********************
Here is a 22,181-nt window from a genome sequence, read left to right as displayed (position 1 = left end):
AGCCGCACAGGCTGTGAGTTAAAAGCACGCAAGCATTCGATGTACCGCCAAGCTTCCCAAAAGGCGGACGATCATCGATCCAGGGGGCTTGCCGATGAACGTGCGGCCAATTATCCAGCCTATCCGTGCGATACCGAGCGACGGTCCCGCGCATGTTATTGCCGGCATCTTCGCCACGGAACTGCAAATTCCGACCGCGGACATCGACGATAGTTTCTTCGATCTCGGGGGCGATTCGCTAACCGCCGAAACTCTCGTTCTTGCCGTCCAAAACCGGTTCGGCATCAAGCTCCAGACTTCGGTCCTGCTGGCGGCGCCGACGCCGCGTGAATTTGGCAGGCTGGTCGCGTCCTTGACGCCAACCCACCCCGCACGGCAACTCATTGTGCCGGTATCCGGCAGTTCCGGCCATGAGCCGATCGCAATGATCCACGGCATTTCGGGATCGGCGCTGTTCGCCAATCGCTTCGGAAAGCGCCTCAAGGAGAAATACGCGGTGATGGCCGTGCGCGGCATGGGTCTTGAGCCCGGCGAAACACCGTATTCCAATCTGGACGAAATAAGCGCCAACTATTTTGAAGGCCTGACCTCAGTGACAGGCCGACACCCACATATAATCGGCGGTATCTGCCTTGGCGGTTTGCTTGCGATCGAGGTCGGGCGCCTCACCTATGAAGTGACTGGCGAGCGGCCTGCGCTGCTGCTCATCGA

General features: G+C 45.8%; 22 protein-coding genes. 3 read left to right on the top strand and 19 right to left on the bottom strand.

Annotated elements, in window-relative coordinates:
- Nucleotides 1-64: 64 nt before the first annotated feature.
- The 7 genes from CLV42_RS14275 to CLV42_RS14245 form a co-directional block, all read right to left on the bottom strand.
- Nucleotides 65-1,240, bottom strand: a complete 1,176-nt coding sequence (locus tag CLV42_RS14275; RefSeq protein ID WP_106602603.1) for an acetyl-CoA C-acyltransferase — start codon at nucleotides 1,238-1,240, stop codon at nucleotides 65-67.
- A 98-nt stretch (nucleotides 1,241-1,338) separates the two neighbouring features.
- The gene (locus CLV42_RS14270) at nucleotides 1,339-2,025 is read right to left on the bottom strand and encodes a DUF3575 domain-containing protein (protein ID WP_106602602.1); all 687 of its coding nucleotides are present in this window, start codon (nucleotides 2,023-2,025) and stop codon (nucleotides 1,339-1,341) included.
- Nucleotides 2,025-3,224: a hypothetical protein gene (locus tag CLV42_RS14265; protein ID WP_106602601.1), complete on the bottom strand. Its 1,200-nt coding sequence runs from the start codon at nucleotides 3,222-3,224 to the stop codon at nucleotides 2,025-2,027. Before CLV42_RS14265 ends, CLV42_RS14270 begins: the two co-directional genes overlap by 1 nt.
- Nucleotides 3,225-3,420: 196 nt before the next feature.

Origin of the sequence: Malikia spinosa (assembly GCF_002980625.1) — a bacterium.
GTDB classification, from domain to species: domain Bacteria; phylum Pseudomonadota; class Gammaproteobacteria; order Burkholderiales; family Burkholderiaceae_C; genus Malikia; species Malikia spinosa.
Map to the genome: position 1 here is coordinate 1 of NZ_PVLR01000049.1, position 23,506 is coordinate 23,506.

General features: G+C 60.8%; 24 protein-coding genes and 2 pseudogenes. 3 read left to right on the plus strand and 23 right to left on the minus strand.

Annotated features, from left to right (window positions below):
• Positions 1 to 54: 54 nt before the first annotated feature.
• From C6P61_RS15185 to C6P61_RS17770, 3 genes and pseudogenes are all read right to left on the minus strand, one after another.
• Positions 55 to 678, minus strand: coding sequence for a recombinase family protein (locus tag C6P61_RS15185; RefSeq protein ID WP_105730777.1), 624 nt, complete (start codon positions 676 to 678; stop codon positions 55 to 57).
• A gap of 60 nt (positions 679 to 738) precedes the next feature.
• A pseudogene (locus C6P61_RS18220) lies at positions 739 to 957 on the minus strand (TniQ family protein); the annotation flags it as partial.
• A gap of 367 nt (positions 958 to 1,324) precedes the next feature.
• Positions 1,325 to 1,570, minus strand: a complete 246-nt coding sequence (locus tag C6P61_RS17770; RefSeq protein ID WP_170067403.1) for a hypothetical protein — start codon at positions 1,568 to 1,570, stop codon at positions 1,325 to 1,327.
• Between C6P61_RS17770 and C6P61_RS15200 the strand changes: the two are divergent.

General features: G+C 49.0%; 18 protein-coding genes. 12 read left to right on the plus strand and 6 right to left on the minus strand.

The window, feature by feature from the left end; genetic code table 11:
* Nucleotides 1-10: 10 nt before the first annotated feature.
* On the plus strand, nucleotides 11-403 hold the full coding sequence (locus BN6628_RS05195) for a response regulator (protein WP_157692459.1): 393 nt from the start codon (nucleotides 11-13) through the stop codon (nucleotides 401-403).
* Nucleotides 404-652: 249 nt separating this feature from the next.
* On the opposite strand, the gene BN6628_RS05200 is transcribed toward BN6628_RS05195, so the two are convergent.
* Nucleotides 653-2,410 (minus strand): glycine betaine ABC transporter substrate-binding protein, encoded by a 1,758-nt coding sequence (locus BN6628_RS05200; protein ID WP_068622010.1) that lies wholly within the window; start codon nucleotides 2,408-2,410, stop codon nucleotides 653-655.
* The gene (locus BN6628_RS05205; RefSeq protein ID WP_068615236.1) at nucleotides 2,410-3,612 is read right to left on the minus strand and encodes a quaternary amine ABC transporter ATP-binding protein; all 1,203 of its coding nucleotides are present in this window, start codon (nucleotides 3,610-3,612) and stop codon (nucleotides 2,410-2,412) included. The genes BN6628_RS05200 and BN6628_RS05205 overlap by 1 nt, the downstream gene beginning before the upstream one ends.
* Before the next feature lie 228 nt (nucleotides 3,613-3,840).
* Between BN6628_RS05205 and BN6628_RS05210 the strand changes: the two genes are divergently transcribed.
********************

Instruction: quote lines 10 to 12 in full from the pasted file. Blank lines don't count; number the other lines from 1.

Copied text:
- Nucleotides 2,025-3,224: a hypothetical protein gene (locus tag CLV42_RS14265; protein ID WP_106602601.1), complete on the bottom strand. Its 1,200-nt coding sequence runs from the start codon at nucleotides 3,222-3,224 to the stop codon at nucleotides 2,025-2,027. Before CLV42_RS14265 ends, CLV42_RS14270 begins: the two co-directional genes overlap by 1 nt.
- Nucleotides 3,225-3,420: 196 nt before the next feature.

Origin of the sequence: Malikia spinosa (assembly GCF_002980625.1) — a bacterium.